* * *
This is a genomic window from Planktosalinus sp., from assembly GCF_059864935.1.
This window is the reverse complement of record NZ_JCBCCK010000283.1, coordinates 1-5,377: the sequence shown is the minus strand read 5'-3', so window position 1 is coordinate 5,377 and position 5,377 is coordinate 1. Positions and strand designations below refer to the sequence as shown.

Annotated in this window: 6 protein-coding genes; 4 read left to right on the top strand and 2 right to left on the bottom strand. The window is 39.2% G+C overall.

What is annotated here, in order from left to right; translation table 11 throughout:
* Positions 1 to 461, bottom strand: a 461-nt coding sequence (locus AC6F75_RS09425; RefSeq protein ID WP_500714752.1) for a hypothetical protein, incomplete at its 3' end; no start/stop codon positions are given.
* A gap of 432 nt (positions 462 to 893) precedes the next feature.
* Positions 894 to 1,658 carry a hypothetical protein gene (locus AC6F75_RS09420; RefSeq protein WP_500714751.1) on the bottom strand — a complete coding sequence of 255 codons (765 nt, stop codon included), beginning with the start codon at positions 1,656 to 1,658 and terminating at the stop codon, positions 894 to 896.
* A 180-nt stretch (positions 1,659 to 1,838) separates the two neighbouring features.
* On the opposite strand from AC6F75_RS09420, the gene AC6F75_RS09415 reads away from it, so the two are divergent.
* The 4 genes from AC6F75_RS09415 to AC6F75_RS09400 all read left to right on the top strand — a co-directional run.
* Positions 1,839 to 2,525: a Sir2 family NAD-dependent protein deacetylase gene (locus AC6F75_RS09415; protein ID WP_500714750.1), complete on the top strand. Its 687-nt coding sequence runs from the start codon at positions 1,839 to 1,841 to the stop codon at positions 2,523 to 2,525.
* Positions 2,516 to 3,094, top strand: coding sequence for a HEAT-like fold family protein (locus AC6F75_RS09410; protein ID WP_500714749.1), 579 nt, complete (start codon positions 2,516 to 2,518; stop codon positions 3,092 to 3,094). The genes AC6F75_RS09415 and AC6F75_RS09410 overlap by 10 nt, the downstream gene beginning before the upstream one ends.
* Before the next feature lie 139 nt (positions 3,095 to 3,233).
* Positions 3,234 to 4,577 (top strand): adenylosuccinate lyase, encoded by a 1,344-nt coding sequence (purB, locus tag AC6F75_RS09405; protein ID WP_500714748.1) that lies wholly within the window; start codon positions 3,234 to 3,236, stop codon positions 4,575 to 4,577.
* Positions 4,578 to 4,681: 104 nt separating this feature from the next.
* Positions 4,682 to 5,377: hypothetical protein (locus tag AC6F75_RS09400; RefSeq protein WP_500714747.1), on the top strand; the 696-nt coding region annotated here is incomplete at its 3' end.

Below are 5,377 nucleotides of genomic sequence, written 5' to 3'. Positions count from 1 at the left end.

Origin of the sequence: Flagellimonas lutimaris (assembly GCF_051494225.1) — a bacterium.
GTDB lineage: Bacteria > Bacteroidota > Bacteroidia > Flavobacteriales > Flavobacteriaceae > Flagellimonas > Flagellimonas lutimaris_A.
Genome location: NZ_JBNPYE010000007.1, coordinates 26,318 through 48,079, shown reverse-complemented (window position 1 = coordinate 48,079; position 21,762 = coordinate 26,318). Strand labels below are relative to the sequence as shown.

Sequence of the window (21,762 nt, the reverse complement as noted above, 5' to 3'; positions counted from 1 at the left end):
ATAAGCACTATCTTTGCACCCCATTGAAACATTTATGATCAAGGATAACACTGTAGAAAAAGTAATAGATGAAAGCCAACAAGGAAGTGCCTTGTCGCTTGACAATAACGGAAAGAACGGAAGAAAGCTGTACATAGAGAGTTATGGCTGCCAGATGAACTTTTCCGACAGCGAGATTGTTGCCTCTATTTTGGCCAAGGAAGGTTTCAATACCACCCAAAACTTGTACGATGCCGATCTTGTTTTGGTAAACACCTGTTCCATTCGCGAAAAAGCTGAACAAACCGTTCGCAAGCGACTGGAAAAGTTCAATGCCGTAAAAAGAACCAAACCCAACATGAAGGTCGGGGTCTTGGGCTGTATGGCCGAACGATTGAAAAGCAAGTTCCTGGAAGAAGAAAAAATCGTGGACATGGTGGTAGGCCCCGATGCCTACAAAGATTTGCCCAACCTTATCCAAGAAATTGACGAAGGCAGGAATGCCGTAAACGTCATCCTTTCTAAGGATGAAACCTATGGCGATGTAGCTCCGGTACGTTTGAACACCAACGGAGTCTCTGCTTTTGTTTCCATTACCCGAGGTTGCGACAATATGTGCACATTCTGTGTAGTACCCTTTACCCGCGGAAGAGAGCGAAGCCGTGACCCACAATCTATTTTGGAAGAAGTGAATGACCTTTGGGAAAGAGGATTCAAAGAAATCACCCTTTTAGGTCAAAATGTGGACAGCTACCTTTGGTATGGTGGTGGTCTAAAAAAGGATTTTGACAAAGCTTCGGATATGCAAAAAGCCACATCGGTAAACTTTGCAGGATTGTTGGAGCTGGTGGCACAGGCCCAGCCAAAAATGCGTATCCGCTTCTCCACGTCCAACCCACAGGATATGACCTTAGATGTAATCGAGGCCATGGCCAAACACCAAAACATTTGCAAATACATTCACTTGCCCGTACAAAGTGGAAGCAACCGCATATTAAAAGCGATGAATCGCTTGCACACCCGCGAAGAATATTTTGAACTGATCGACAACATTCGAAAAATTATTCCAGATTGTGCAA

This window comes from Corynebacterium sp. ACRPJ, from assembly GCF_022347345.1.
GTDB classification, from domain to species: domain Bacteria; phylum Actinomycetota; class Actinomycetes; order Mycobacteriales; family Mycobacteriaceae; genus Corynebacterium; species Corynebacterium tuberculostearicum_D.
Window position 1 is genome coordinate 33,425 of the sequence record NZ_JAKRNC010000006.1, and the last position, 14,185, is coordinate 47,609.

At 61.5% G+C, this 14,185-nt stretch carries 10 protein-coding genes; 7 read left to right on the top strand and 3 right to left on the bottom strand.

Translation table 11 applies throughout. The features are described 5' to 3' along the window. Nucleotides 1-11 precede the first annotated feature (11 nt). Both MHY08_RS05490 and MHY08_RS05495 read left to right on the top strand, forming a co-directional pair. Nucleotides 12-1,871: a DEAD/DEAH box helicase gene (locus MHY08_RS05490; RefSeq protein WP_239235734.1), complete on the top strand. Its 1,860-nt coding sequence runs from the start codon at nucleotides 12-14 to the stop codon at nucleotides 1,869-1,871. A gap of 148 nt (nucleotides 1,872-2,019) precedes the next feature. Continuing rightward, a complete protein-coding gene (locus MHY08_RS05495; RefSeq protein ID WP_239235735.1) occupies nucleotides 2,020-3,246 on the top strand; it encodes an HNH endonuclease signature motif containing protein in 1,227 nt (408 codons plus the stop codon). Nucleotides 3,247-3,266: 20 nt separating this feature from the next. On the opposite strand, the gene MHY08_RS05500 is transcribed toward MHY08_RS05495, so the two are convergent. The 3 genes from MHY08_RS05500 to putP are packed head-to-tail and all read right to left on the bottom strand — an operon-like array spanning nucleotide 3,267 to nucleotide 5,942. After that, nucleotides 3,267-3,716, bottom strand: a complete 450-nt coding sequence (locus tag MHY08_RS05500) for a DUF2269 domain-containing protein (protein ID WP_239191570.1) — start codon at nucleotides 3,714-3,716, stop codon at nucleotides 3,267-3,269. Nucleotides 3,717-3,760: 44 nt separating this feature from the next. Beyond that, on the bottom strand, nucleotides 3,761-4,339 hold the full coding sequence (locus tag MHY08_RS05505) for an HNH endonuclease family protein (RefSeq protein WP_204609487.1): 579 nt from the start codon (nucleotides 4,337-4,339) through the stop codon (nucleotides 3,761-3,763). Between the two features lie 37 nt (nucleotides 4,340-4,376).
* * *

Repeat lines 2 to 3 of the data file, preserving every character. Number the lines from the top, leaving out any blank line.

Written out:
This window is the reverse complement of record NZ_JCBCCK010000283.1, coordinates 1-5,377: the sequence shown is the minus strand read 5'-3', so window position 1 is coordinate 5,377 and position 5,377 is coordinate 1. Positions and strand designations below refer to the sequence as shown.

Annotated in this window: 6 protein-coding genes; 4 read left to right on the top strand and 2 right to left on the bottom strand. The window is 39.2% G+C overall.